The cuts come just a day after the cloud giant reported a quarterly profit of $2.63 billion on revenue of $5.15 billion. Its revenue has grown 29% compared to the previous year and the firm expects total revenue of $20.7 billion in its current fiscal year, ending 31 Jan.

Shares in the company have also never been higher, with stock surpassing a 19% gain recorded in November 2008.

The impact of the coronavirus pandemic and the subsequent recession has forced a number of companies into mass redundancies and strategic shifts, such as permanent remote working or a greater focus on digital operations. Salesforce’s financial officer Mark Hawkins said the company was making “strategic shifts” that reflected how and where people now work as a result of the pandemic. 

“This means we’ll be redirecting some of our resources to fuel growth and areas that are no longer as aligned with the business priority will be de-emphasised,” he said.

Microsoft launches automatic transcribe for Word online

Bobby Hellard

26 Aug, 2020

Microsoft is adding an audio transcription feature to the online version of Word that will be free for Office 365 subscribers.

The new service will allow users to import existing audio files or to record conversations directly into Word before having them automatically transcribed.

Microsoft’s transcription feature can capture audio from your PC, which can be MP3 recordings of meetings, phone calls or even YouTube videos. It will also capture audio from your machine’s microphone for direct dictation. It has support for up to 200MB of MP3, WAV, M4A or MP4 files.

Once a conversation is transcribed, Microsoft’s AI will separate different speakers and break the text into easily readable chunks that will be timestamped for easier playback. Users can then edit and insert these text clippings into a Word document.

The playback element is similar to its text-to-audio service, Immersive Reader, which was launched on 25 August and powered by its Azure AI platform.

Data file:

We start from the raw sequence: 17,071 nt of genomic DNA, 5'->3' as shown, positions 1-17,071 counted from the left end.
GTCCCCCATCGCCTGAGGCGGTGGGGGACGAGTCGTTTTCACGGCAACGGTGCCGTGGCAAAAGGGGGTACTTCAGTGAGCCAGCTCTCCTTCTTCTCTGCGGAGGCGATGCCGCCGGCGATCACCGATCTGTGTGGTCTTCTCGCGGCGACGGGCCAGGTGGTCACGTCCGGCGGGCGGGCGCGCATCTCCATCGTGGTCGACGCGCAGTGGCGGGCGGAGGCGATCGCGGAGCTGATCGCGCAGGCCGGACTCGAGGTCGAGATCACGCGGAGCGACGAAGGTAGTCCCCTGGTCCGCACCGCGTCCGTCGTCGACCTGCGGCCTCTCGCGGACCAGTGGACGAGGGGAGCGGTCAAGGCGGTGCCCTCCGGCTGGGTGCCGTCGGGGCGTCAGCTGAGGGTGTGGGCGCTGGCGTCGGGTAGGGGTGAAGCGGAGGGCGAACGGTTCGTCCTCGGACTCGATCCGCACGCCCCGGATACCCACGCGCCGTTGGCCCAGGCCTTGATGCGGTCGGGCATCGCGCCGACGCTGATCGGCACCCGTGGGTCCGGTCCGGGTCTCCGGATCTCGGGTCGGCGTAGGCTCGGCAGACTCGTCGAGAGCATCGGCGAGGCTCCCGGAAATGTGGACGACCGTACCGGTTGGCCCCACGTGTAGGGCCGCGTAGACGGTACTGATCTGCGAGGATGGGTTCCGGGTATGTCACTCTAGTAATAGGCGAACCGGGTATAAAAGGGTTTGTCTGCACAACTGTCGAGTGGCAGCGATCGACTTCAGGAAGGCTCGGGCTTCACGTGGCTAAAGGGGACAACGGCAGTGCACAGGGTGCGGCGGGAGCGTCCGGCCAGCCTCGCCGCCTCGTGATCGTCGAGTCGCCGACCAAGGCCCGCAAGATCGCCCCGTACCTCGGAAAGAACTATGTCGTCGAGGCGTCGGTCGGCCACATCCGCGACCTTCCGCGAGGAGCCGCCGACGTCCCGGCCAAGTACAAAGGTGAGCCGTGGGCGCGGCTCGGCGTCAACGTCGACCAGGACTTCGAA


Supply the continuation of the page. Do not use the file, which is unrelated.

AI-powered transcription has grown in popularity in recent years, particularly with apps like, Happy Scribe and Trint, all of which boast high degrees of accuracy when transcribing near-perfect audio, but fall short when it comes to non-US accents.

However, it remains to be seen whether Microsoft’s own software is going to be able to draw users away from existing free models, particularly as there’s no way to access it outside of Office 365 and usage is capped at 5 hours worth of uploads per month, which is half the upload allowance available on the free tier of

Transcribe in Word will be available from today and is free for all Microsoft 365 subscribers. It’s also supported in the new Microsoft Edge and Chrome browsers. A mobile version for iOS and Android is due later in the year.

The service currently only supports English, although Microsoft said more languages will be made available at a later date.

Gif courtesy of Microsoft Blog

Cisco Webex tackles background noise with BabbleLabs acquisition

Keumars Afifi-Sabet

26 Aug, 2020

Cisco is planning to integrate artificial intelligence (AI) technology from BabbleLabs into its collaboration division to improve the audio quality of participants in Cisco Webex meetings and remove background noise.

BabbleLabs specialises in developing AI that can detect speech, distinguish this from background noise, and use speech enhancement tech to improve the quality and clarity of speech.

New in Parallels Desktop 16 – “Prepare for Transfer”

This post is part of a series about new features in Parallels Desktop 16

Deploying a virtual machine (VM) can be cumbersome for two reasons:  

  1. It can be pretty large—sometimes 100s of gigabytes.  
  1. It is in a Macintosh-only file format.  

The new feature, “Prepare for Transfer”, addresses both of these concerns, and it is a feature in the Parallels Desktop Pro Edition and Parallels Desktop Business Edition